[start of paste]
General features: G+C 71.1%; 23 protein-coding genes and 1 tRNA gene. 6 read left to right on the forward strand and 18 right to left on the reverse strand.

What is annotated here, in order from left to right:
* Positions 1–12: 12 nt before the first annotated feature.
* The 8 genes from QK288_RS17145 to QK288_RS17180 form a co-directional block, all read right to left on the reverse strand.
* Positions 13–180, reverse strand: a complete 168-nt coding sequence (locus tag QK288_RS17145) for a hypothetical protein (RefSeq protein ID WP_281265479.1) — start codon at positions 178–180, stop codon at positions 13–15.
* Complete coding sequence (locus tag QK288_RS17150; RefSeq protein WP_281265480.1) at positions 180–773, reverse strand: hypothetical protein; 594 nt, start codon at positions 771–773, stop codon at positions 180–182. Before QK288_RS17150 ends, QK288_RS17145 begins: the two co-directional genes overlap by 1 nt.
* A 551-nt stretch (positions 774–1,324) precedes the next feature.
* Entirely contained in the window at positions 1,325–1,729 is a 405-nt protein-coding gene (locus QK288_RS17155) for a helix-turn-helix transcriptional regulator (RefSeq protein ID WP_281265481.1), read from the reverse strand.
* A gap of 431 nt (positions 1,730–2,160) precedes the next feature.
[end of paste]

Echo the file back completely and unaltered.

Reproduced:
General features: G+C 71.1%; 23 protein-coding genes and 1 tRNA gene. 6 read left to right on the forward strand and 18 right to left on the reverse strand.

What is annotated here, in order from left to right:
* Positions 1–12: 12 nt before the first annotated feature.
* The 8 genes from QK288_RS17145 to QK288_RS17180 form a co-directional block, all read right to left on the reverse strand.
* Positions 13–180, reverse strand: a complete 168-nt coding sequence (locus tag QK288_RS17145) for a hypothetical protein (RefSeq protein ID WP_281265479.1) — start codon at positions 178–180, stop codon at positions 13–15.
* Complete coding sequence (locus tag QK288_RS17150; RefSeq protein WP_281265480.1) at positions 180–773, reverse strand: hypothetical protein; 594 nt, start codon at positions 771–773, stop codon at positions 180–182. Before QK288_RS17150 ends, QK288_RS17145 begins: the two co-directional genes overlap by 1 nt.
* A 551-nt stretch (positions 774–1,324) precedes the next feature.
* Entirely contained in the window at positions 1,325–1,729 is a 405-nt protein-coding gene (locus QK288_RS17155) for a helix-turn-helix transcriptional regulator (RefSeq protein ID WP_281265481.1), read from the reverse strand.
* A gap of 431 nt (positions 1,730–2,160) precedes the next feature.